Life to me is an adventure; there is so much
has been working with PMC for ten years and has recently expanded to Bronze Clay. to do, to see and to try. I am constantly exploring,
Colleen credits her grandmother for inspiring her to be innovating, and continuing to share through my
creative even as a child. She has explored many media artwork and teaching.” - Pam Annesley
over the years such as china painting, photography,
ceramics, but always returns to her love of beading and Pam studied Art, Painting and Photography
in England. She taught Art in High Schools before
jewelry. migrating to Australia.
Colleen’s a certified artisan/instructor (Rio Grande) who Her jewellery can be found on sale at Third Place
teaches from her home studio. Her creations are available numerous galleries around Perth. Pam was a finalist
at local art & craft shows and at a boutique in Tucson, AZ. in the mixed media section of the USA 2006 National Polymer Clay
She is a member of the Downriver Arts and Crafts Polymer Clay Guild’s International Juried Exhibition.
She was placed fourth at the 2005 Fashion Fantasia
Guild, Downriver Council for the Arts http://downriverarts. by Pam Annesley
Exhibition with a spectacular garment embellished
org, and the PMC Guild. with Polymer Clay textured beads. More recently
You may contact Colleen at downtherivergifts@ one of Pam’s exceptional screenprinted Polymer Clay Journals was featured in Pam received
gmail.com or on www.facebook.com./ USA author - Sue Heaser’s “Polymer Clay Techniques” Book. 25 grams of Silver
colleenwilsonpreciousmetalclayjewelry Pam enjoys sharing and encouraging her students to experiment and ask the Clay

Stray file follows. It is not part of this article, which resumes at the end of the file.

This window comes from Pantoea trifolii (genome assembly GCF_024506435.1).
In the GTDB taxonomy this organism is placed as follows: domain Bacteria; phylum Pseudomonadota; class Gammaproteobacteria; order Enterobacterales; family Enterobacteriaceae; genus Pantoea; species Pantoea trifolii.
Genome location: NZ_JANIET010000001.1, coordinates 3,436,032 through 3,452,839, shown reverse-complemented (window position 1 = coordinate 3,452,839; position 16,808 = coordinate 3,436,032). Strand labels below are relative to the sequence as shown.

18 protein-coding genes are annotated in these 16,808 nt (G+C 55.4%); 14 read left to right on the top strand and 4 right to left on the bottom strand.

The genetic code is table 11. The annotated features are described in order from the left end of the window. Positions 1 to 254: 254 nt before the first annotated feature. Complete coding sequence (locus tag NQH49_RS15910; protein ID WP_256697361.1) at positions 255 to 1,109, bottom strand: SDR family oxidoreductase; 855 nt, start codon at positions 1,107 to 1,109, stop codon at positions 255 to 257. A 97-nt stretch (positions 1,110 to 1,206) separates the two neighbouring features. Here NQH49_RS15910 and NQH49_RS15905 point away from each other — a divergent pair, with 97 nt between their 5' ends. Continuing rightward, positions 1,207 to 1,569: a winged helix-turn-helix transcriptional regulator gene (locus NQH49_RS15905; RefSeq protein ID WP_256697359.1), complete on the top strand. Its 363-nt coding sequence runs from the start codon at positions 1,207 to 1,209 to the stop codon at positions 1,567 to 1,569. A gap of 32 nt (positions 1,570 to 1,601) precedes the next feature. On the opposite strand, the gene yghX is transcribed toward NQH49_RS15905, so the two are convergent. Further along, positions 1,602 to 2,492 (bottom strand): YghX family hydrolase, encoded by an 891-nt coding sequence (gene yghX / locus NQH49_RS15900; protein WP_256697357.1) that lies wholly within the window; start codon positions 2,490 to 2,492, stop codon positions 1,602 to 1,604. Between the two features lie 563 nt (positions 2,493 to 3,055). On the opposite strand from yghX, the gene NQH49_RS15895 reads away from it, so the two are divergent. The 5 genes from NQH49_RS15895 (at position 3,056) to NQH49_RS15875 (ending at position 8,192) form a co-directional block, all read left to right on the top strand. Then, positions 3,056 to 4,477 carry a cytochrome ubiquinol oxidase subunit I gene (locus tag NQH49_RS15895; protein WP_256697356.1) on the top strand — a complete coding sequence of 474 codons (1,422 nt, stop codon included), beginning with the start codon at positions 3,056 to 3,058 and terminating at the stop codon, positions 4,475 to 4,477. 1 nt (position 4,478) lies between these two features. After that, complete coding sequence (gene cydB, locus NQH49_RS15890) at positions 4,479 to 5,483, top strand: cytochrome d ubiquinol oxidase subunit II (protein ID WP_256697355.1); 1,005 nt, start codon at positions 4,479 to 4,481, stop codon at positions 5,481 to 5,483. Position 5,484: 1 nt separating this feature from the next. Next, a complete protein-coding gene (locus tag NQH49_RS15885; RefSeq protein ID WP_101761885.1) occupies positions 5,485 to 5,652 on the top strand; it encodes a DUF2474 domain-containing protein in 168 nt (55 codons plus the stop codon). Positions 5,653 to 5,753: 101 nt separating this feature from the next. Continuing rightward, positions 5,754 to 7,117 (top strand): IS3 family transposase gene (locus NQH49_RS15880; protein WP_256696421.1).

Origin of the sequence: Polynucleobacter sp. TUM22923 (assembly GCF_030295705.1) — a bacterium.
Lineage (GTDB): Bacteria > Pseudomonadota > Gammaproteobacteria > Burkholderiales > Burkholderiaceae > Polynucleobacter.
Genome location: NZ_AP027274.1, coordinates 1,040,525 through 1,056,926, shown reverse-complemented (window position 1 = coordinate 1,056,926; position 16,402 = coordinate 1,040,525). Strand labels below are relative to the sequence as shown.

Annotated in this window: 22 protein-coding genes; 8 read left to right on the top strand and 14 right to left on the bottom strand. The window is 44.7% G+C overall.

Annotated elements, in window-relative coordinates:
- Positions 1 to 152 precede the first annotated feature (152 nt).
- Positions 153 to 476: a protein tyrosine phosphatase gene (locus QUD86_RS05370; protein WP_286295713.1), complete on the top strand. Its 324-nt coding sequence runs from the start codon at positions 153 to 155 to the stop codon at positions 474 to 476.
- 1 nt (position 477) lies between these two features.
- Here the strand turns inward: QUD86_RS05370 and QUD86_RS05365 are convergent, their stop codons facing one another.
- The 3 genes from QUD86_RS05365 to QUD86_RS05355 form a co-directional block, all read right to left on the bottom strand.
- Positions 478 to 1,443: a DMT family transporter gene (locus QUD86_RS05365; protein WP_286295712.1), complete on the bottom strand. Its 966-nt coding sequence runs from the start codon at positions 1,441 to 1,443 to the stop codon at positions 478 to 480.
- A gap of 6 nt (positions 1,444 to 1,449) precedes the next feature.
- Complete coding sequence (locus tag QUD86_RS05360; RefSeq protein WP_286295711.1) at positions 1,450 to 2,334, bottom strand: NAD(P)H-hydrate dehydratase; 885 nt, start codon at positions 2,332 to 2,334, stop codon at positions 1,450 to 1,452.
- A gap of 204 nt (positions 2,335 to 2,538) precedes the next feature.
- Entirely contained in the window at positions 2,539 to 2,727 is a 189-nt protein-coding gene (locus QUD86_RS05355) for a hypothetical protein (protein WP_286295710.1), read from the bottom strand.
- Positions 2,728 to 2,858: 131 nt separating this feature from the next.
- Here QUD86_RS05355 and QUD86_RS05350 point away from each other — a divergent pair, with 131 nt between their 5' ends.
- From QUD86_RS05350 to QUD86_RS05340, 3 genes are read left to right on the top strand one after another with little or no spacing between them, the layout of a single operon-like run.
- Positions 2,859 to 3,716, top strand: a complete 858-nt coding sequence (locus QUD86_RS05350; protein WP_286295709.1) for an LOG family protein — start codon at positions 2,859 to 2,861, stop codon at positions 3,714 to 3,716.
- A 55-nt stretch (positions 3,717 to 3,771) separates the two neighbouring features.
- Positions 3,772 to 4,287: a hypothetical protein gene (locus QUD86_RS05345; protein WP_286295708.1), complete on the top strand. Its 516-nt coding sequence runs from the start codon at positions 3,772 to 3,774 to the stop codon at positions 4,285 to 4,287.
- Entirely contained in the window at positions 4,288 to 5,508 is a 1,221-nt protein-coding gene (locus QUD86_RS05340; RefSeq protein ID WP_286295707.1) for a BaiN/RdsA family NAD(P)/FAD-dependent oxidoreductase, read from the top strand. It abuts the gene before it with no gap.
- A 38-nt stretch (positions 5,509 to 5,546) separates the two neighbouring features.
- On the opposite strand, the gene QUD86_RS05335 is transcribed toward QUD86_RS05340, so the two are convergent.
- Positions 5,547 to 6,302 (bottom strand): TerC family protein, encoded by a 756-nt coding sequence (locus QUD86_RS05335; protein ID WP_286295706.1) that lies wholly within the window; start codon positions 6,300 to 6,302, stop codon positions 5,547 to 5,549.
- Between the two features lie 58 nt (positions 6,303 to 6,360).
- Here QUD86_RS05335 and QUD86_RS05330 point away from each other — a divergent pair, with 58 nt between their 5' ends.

question... “What if?”
Check out the new challenge at www.metalclaytoday.com Check out the new challenge at www.metalclaytoday.com
36 MetalClayToday.com • Spring 2010 Spring 2010 • MetalClayToday.com 37
Class Listings, Show Schedules, Organization News
PMC Southwest Florida, is the southwest Florida chapter of athe national PMC Guild. The southwest
Calling all Guilds! Florida chapter meets in the southern half of Florida at least part of the year. We look forward to meeting
you. Contact Helene K. email@example.com for more information.
Tell the world where and when you meet. The Miami Metal Clay Artists, which is the local chapter of Art Clay Society, USA, meets on
Send information about your class listings, show schedules... the second Thursday of the month at 6:00 p.m. for social and 6:30 for meeting and project. We
and meeting times and locations of your welcome all metal clay enthusiasts. Contact chapter leader Bernadette Denoux 305 273-8829.
firstname.lastname@example.org for more information.
metal clay, artisan or jewelry making organizations.
Please include your name, where and when, name and Illinois
e-mail address of the contact person. Suburban Silver Society meets the second Friday of each month, all metal clay artists are invited. We
are a hands-on group, we work on a project at each meeting. New techniques and demonstrations are
We believe that it is important for all metal clay enthusiasts presented. For more information contact Deb Wojnorowski at email@example.com.
to have a forum for networking and promoting their work.
The Kansas City chapter of the PMC Guild is an eclectic group of artists from the great Kansas
City metropolitan area with a common interest in metal clays—PMC, ArtClay, Copper, Bronze. We meet
International — Australia the 3rd Tuesday of each month to share a hands-on exploration of a technique or media. Dues are